“I get bored easily and I thought that photo was something that I wanted to do, but I feel in three months I won’t want to anymore. I’ll be on to the next thing. I’ll want to be a writer or something like that. And I could see myself as a photographer but it’s always something new every few months. It’s like maybe I should do this instead!”
I genuinely don’t understand why she’s on this show besides her penchant for questionable outfits, but at least they have yet to disappoint.
As for Kerri and Amy, they had a both eventful and slightly boring storyline this episode. Amy throws a dinner party at her apartment and all the girls make fun of her old lady drapes. At work, she is late to a meeting with Sharon, again, and then goes off to try and pawn some of her tasks on Kerri so she can do more of the fun work with Sharon that she’s always late for. Clearly, #winning. As for Kerri, she just talks about how tired she is and then goes and tells Sharon that Amy gave her random tasks. Boring and a tattle-tell? Not the best combination.
In the realm of actually interesting events, End of Century is forced to work with The Sucklord, an artist who makes designer action figures, decorated toilet paper and, apparently, has a huge following in NYC. After failing to convince The Sucklord to make My Little Ponies for EOC (major disappointment), Chantal and Claudia settle for theming his work “Occupy Cybertron” while simultaneously worrying he is going to alienate their current client base. It is a tale as old as time, song as old as rhyme. To have the money-making show that doesn’t quite fit in with your vision, or to hold on to your aesthetic and make diddly-squat?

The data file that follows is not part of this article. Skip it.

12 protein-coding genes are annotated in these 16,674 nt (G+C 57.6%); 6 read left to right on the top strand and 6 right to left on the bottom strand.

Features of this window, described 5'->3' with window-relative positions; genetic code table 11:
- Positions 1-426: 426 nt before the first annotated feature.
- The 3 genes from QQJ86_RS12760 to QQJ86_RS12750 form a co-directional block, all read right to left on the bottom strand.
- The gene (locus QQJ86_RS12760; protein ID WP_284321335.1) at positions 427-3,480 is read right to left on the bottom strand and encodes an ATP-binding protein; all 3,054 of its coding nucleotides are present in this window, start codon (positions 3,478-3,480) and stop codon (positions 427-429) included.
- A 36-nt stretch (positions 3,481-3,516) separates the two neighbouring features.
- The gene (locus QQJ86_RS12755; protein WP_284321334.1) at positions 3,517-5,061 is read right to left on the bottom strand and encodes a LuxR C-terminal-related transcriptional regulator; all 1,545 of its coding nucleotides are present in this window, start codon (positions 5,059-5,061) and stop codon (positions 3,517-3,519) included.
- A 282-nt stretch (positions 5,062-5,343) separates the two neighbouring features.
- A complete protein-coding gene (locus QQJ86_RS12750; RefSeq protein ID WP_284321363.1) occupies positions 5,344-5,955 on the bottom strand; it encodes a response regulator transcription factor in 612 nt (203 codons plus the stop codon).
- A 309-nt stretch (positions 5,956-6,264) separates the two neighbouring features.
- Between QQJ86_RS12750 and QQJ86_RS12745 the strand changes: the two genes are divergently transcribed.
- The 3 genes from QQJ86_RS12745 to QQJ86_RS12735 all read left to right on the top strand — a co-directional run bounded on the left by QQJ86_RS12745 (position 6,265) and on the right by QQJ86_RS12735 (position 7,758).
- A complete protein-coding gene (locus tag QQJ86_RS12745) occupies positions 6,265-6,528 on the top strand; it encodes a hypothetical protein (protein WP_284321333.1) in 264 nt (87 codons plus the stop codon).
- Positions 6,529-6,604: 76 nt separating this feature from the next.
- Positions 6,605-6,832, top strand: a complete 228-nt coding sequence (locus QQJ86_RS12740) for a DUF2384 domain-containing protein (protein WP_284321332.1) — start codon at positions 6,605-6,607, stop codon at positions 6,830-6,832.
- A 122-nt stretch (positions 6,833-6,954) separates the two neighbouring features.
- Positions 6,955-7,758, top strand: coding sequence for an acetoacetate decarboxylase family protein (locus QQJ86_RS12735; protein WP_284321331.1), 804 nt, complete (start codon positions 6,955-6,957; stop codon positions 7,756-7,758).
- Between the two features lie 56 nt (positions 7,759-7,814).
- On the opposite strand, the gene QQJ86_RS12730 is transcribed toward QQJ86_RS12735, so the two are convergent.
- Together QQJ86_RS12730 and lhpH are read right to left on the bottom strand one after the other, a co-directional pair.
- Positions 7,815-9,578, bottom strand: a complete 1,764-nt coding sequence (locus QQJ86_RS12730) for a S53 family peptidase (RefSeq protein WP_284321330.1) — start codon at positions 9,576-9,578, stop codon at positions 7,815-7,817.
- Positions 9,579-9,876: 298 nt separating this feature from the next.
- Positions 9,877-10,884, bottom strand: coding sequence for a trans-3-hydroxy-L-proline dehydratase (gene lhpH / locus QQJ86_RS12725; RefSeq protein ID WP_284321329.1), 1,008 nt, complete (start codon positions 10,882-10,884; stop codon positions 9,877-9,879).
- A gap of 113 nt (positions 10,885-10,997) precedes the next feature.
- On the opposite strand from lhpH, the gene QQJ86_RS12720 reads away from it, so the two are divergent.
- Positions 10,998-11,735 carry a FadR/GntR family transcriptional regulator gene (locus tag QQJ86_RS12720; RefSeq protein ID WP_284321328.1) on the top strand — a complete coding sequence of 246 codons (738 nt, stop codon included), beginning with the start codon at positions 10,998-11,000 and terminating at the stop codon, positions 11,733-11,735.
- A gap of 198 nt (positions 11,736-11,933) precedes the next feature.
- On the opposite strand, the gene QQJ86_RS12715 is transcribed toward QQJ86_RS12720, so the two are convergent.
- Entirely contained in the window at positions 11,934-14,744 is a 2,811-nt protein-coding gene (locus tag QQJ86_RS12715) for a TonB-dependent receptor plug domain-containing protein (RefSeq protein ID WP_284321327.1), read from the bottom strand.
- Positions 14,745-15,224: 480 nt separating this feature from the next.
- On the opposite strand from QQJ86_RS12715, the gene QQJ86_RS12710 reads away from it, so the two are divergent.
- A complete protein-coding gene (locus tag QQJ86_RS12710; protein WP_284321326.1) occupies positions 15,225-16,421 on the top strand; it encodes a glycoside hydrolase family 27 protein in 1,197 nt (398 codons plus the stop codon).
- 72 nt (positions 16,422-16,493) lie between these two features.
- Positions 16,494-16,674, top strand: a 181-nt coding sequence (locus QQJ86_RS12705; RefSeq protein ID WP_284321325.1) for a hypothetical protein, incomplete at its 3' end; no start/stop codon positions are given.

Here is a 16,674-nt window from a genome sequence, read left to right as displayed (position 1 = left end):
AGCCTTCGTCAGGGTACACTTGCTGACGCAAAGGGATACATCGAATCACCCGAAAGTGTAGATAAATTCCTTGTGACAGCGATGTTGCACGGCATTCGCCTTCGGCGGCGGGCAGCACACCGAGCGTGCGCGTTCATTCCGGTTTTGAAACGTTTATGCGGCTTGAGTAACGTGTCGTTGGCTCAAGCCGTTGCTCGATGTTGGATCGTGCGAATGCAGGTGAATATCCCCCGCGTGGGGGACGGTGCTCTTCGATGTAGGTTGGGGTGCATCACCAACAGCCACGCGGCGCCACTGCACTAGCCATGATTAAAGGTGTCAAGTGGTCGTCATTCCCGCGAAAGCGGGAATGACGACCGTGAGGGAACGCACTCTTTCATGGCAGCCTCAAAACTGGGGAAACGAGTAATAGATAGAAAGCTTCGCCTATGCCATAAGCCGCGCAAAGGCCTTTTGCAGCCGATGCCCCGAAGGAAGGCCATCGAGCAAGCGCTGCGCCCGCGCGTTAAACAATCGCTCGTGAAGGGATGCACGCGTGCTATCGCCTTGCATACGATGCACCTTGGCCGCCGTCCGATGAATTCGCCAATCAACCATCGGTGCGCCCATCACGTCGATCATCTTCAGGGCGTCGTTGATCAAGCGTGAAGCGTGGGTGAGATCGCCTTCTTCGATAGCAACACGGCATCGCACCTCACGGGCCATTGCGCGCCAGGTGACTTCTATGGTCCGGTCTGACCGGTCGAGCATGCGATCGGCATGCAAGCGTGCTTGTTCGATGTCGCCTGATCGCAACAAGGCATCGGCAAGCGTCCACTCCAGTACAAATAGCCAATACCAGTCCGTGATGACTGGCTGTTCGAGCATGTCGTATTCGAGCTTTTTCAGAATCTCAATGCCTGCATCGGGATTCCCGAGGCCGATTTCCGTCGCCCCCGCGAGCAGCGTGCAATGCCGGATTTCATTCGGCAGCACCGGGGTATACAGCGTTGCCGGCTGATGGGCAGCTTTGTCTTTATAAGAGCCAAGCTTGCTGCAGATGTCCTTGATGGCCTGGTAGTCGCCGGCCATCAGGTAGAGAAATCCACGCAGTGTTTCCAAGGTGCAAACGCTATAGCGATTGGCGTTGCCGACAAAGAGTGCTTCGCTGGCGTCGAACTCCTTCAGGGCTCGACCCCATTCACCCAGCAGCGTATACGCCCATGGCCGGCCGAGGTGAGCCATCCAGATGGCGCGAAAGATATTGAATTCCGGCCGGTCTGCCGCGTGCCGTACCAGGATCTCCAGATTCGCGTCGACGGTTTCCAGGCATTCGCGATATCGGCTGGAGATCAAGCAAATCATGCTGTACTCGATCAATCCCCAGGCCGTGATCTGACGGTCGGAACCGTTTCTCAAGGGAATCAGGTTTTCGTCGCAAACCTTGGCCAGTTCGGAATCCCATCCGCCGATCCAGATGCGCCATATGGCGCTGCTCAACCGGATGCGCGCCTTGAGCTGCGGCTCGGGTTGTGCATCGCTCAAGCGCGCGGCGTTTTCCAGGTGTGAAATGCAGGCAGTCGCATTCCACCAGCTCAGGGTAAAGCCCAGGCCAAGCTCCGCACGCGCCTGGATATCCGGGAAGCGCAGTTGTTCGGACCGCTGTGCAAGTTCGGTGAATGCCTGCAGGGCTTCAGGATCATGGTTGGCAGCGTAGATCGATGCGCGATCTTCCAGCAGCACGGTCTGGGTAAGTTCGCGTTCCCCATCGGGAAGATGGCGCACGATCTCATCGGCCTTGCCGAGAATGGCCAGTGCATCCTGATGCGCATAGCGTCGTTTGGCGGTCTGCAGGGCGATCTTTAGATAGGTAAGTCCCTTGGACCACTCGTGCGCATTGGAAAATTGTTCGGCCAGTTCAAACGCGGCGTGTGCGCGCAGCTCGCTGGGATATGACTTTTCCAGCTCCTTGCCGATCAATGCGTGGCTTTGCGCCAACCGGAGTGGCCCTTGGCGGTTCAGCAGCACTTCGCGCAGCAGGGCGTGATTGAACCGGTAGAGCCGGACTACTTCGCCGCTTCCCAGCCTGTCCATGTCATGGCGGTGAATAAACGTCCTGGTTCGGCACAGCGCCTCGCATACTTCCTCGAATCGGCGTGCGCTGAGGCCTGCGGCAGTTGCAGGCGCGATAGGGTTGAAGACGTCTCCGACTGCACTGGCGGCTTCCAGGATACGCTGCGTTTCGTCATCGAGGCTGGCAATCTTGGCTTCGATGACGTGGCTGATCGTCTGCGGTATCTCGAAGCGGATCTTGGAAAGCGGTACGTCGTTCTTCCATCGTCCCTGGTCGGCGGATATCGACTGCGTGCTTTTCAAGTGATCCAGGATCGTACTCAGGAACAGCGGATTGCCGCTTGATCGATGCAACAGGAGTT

While the masked nerdfest that followed almost looked like it was going to hit the fan during The Sucklord’s “performance piece”, once it was over, all Chantal and Claudia could see was a sea of green. Good call girls, those “nerdy improv” kids (as Chantal dubbed them) had no issue shelling out $25 per toilet paper roll and The Sucklord’s show basically sold out. Of course once it was all said and done, Chantal and Claudia suddenly LOVED him and his work and thought he was brilliant. Quelle surprise. I guess if someone made me that much money in such a spectacularly bizarre way I would probably say the same thing.
Next time on ‘Gallery Girls:
‘Cheers to Miami!’ The girls head out to Basel Miami and party down… Sharon has a serious talk with Amy and looks like she might fire her?? … Amy then offers to help the EOC girls with their pop-up shop. Probably a bad idea considering it looks like Chantal and Claudia are about to start hating each other again… We get to see another gallery girl in a salon. Yay for us….And people start to hate on Liz. I guess they’re bored with Amy. Aren’t we all?
Until next time!
Casey Stranahan is a gallery assistant who currently lives in Dallas. She received her MSc in Modern Art History from the The University of Edinburgh and has also worked for galleries in Houston, New Orleans, and Edinburgh, Scotland.